Arthur Machen  

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Train wreck at Montparnasse (October 22, 1895) by Studio Lévy and Sons.
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Train wreck at Montparnasse (October 22, 1895) by Studio Lévy and Sons.

Arthur Machen (March 3, 1863December 15, 1947) was a leading Welsh author of the 1890s. He is best known for his influential supernatural, fantasy, and horror fiction. He also is well known for his leading role in creating the legend of the Angels of Mons.

Selected works (in approximate order of composition, with date of publication)

  • "The Great God Pan" (written 1890–1894; published 1894) — Novella. First published together with "The Inmost Light" as Volume V in John Lane's Keynotes Series.
  • "The Inmost Light" (1894) — A scientist imprisons his wife's soul in a shining jewel, letting something else into her untenanted body, but the jewel is stolen before he can reverse this...
  • "The Shining Pyramid" (1895) — Strange arrangements of stones appear at the edge of a young man's property. He and a friend attempt to decipher their meaning before it is too late...
  • The Three Impostors (1895) — A novel incorporating several short stories, including "The Novel of the White Powder" and "The Novel of the Black Seal". Centers on the search for a man with spectacles.
    • "The Novel of the Black Seal" — A precursor of H. P. Lovecraft in its subject matter—the protagonist gradually uncovers the secrets of a hidden pre- and non-human race hiding in the Welsh hills, and the true nature of a hybrid, idiot child fathered by one of them.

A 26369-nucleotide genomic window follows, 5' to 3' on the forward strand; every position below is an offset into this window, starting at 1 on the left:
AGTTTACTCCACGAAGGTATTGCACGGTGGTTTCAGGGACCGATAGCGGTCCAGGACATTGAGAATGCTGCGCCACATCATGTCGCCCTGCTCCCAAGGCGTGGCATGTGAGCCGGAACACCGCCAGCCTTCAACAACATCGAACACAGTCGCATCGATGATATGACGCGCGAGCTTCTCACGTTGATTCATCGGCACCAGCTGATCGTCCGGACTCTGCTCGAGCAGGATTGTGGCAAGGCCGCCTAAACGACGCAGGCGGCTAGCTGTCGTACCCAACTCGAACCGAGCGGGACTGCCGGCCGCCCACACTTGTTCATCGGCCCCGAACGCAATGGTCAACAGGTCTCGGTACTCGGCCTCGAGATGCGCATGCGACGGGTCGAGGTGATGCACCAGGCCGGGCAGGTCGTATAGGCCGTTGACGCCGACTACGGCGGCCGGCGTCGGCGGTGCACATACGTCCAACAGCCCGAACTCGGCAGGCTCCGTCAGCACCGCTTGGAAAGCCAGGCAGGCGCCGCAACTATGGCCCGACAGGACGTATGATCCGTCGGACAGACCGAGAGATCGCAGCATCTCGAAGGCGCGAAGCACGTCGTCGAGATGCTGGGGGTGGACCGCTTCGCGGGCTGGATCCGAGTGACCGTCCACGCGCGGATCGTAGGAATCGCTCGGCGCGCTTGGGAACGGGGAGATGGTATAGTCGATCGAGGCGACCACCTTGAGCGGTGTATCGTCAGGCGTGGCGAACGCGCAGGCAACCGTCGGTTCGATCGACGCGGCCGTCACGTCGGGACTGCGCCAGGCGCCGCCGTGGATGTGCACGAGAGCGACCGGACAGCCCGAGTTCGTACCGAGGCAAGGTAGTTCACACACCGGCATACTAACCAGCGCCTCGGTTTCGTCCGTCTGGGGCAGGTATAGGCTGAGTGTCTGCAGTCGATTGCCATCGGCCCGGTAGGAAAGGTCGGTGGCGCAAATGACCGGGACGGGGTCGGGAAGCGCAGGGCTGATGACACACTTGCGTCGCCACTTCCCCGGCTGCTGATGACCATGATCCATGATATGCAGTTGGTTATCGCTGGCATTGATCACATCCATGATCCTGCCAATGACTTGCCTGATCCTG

• "The Novel of the White Powder" — A man's behavior takes a strange turn after he starts taking a new prescription. His sister doesn't know if this is a good thing or a bad one...
  • "The Red Hand" (1895) — A story featuring the main characters from The Three Impostors. It focuses on a murder performed with an ancient stone axe.
  • The Hill of Dreams (written 1895–1897; published 1907) — Novel.
  • Ornaments in Jade (written 1897; published 1924) — Vignettes.
  • "The White People" (written 1899; published 1904) — A young girl's diary, recounting tales told her by her nurse, and her increasingly deep delvings into magic. Often described as one of the greatest of all horror short stories. Very subtle in its telling.
  • Hieroglyphics: A Note upon Ecstasy in Literature (written 1899; published 1902)
  • The House of the Hidden Light (Written in 1904 with Arthur Edward Waite. Only 3 copies were published.)
  • The Secret Glory (written 1899–1908; published 1922) — A public school boy becomes fascinated by tales of the Holy Grail and escapes from his repressive school in search of a deeper meaning to life.
  • "The Bowmen" (1914) — In this story, written and published during World War I, the ghosts of archers from the battle of Agincourt, led by Saint George, come to the aid of British troops. This is cited (by some at least) as the origin of the Angels of Mons legend.
  • The Great Return (1915) — The Holy Grail returns to a Welsh village.
  • The Terror (1917) — In wartime Britain, a series of unexplained murders occur with no sign of who or what is responsible.
  • Far Off Things (1922) — First volume of autobiography.
  • Things Near and Far (1923) — Second volume of autobiography.
  • The London Adventure (1924) — Third and final volume of autobiography.
  • The Canning Wonder (1925) — Non-fiction study of the eighteenth-century mystery of the disappearance of Elizabeth Canning. Machen concludes that Canning was lying about some or all of her exploits.
  • Dreads and Drolls (1926) — Essays.
  • The Green Round (1933) — Novel.
  • The Children of the Pool (1936) — Short stories.
  • The Secret of the Sangraal and Other Writings (Tartarus Press, 1995) — Essays collected from Dog and Duck (1924), Notes and Queries (1926), Tom O'Bedlam and His Song (1930), Bridles and Spurs (1951) and other sources.




Unless indicated otherwise, the text in this article is either based on Wikipedia article "Arthur Machen" or another language Wikipedia page thereof used under the terms of the GNU Free Documentation License; or on original research by Jahsonic and friends. See Art and Popular Culture's copyright notice.

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